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MathGroup Archive 2004

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Re: Re: FindMinimum and the minimum-radius circle


For both data sets, I can plainly SEE that the answer is wrong on a plot, as the circle clearly doesn't contain three of the data points and clearly doesn't contain two of them on a diameter. I'm not talking about sixth-decimal-place errors.

The other methods that survived this far don't make visible errors, and Fred Simons' method is also faster.

Bobby

On Sat, 28 Aug 2004 04:38:01 -0400 (EDT), Maxim <ab_def at prontomail.com> wrote:

> I just have a small objection to using the word 'fails'; after all,
> we're talking about numerical optimization. For example, here's what
> NMinimize gives for my first example:
>
> In[1]:=
> SeedRandom[1];
> points = Partition[Table[Random[], {1000}], 2];
>
> goal[x_, y_] = Max[Norm[{x, y} - #]& /@ points];
>
> grad = Compile[
>   {x, y, {points, _Real, 2}},
>   Module[
>     {n = Length@points, Ld = Norm[{x, y} - #]& /@ points,
>      Ldd, i1, i2},
>     {i2, i1} = Ordering[Ld, -2];
>     Ldd = ({x, y} - points[[#]])/Ld[[#]]& /@ {i1, i2};
>     If[Chop[Ld[[i1]] - Ld[[i2]]] != 0,
>       Ldd[[1]],
>       (Ldd[[1]] + Ldd[[2]])/2
>   ]],
>   {{_Ordering, _Integer, 1}}
> ];
>
> NMinimize[goal[x, y], {x, y}]
>
> Out[5]=
> {0.66281538, {x -> 0.48683054, y -> 0.4614583}}
>
> It turns out that this is not the exact minimum either. Does it mean
> that NMinimize fails as well? The advantage of the FindMinimum
> approach is that FindMinimum can be called repeatedly to obtain finer
> approximations:
>
> In[6]:=
> FixedPoint[
>   FindMinimum[goal[x, y],
>     {x, x /. #[[2]]}, {y, y /. #[[2]]},
>     Method -> Gradient, Gradient :> grad[x, y, points]]&,
>   {Infinity, {x -> Mean[points][[1]], y -> Mean[points][[2]]}}]
>
> Out[6]=
> {0.66281504, {x -> 0.48684176, y -> 0.46146944}}
>
> If you want speed increase, replace Norm in the definitions of goal
> and grad with Sqrt[#.#]&; Norm is slow. Certainly some more
> fine-tuning can be done; for example, replace Chop[Ld[[i1]]-Ld[[i2]]]
> with Chop[Ld[[i1]]-Ld[[i2]],10^-6], this seems to give better results
> in most cases.
>
> Maxim Rytin
> m.r at inbox.ru
>
>
> DrBob <drbob at bigfoot.com> wrote in message news:<cgmmqi$ts$1 at smc.vnet.net>...
>> That frequently works, and it's almost as fast as the Fred Simons method.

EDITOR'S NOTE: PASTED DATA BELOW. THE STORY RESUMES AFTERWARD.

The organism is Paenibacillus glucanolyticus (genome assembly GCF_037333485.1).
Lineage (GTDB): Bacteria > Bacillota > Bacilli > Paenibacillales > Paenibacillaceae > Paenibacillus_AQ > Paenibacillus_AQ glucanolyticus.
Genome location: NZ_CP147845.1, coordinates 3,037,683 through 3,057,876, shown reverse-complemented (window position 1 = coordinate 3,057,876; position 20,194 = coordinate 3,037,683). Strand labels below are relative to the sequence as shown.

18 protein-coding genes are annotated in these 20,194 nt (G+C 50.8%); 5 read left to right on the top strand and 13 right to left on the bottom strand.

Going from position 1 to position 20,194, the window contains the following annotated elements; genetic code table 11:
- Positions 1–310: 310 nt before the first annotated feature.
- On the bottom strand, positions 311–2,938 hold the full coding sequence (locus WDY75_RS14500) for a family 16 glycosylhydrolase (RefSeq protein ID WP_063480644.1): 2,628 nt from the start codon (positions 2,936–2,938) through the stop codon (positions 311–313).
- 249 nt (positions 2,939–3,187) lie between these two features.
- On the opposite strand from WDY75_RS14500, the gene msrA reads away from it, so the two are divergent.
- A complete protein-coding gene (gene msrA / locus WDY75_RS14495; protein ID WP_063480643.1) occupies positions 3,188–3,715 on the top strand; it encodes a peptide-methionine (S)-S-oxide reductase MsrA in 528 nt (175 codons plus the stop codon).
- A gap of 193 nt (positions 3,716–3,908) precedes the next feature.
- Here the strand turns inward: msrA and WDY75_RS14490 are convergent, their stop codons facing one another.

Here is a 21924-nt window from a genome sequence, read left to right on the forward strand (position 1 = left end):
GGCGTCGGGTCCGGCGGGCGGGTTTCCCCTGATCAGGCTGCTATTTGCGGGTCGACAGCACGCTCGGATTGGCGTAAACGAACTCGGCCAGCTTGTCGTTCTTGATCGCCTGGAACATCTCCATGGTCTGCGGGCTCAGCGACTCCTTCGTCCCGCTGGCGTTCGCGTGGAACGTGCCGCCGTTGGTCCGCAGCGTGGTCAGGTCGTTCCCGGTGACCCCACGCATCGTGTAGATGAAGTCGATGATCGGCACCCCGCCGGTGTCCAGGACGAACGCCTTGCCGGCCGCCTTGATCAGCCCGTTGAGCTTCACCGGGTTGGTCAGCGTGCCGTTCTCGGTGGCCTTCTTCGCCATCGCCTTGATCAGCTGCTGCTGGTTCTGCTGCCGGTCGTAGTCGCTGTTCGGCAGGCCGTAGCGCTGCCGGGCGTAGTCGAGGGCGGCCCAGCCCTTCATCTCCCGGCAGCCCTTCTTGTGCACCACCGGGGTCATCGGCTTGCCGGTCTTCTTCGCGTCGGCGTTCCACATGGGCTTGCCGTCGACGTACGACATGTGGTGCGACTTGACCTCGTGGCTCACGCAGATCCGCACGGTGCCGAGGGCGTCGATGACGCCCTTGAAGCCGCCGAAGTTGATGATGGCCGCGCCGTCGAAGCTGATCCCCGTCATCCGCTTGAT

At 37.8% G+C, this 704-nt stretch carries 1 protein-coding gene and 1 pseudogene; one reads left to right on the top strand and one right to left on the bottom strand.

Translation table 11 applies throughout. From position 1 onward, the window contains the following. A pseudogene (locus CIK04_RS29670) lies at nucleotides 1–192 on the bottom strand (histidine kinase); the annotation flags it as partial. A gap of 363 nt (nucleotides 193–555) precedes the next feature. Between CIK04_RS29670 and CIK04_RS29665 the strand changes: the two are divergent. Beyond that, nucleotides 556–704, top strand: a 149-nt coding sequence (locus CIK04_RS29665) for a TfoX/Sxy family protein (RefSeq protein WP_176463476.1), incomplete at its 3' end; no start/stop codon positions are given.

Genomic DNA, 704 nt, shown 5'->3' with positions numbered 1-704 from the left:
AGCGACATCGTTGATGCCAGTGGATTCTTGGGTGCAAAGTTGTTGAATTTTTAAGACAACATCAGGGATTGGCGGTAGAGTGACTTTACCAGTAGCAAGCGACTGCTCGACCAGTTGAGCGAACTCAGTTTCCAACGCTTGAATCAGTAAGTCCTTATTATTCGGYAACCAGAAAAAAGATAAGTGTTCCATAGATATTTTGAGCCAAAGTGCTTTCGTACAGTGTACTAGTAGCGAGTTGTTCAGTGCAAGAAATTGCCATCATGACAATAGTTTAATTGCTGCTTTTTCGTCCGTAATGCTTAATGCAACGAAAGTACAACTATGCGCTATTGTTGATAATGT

>>
>> But it fails on this data:
>>
>> {{-0.694112,-1.47331},{-2.26344,0.220021},{-0.8867,-1.85288},{0.527656,-2.\
>> 81915},{-1.75879,-0.28898},{
>>      0.728263,1.20724},{-1.34788,-0.799066},{-0.676629,-1.03418},{1.45111,0.\
>> 961224},{0.914209,-0.539339}}
>>
>> and this data:
>>
>> {{1.60034, 0.0176019}, {-0.355331, -1.62872}, {-0.2654, -0.000635396}, \
>> {-0.777536, 0.890349}}
>>
>> In both cases, the result circle is too big and passes through two points when it should be three.
>>
>> I'm using Mean@data as the starting point (as you did), but I'm using the ConvexHull to define goal[x_,y_] and as the third argument of grad.
>>
>> Bobby
>>
>> On Thu, 26 Aug 2004 06:51:34 -0400 (EDT), Maxim <ab_def at prontomail.com> wrote:
>>
>> > Daniel Lichtblau <danl at wolfram.com> wrote in message news:<cg97e9$a5p$1 at smc.vnet.net>...
>> >> Janos D. Pinter wrote:
>> >> > Hello mathgroup,
>> >> >
>> >> > as stated in previous messages, the minimum-radius circle problem is
>> >> > convex, but constrained: hence, an unconstrained optimization approach may
>> >> > or may not work...
>> >>
>> >> But it can certainly be made to work on an unconstrained formulation.
>> >> This takes some nondefault option settings to work around problems that
>> >> arise because such formulation is not everywhere smooth.
>> >>
>> >>
>> >> > Using the convex hull as a constraint set will work, of
>> >> > course. NMInimize and other constrained optimizers should then also work,
>> >> > even in local search mode if they have that option.
>> >> >
>> >> > Instead of further philosophical discussions on the subject, why don't we
>> >> > solve a standardized test model(s), using the same numerical example. (I
>> >> > assume here that SeedRandom is platform and version independent... as it
>> >> > should be.)
>> >> >
>> >> > Here is a simple model-instance, for your perusal and experiments.
>> >> >
>> >> > SeedRandom[1];
>> >> > points = Partition[Table[Random[], {1000}], 2];
>> >> > constraints = (#[[1]] - x0)^2 + (#[[2]] - y0)^2 <= r^2 & /@ points;
>> >> > soln = NMinimize[{r, constraints}, {x0, y0, {r, 0, 10}}]
>> >> > {0.6628150350002375, {r -> 0.6628150350002375, x0 -> 0.48684175822621106,
>> >> > y0 -> 0.46146943870460916}}
>> >> >
>> >> > timedsoln = NMinimize[{r, constraints}, {x0, y0, {r, 0, 10}}] // AbsoluteTiming
>> >> > {30.694136`8.938600406559628*Second, {0.6628150350002375,
>> >> >   {r -> 0.6628150350002375, x0 -> 0.48684175822621106, y0 ->
>> >> > 0.46146943870460916}}}
>> >> >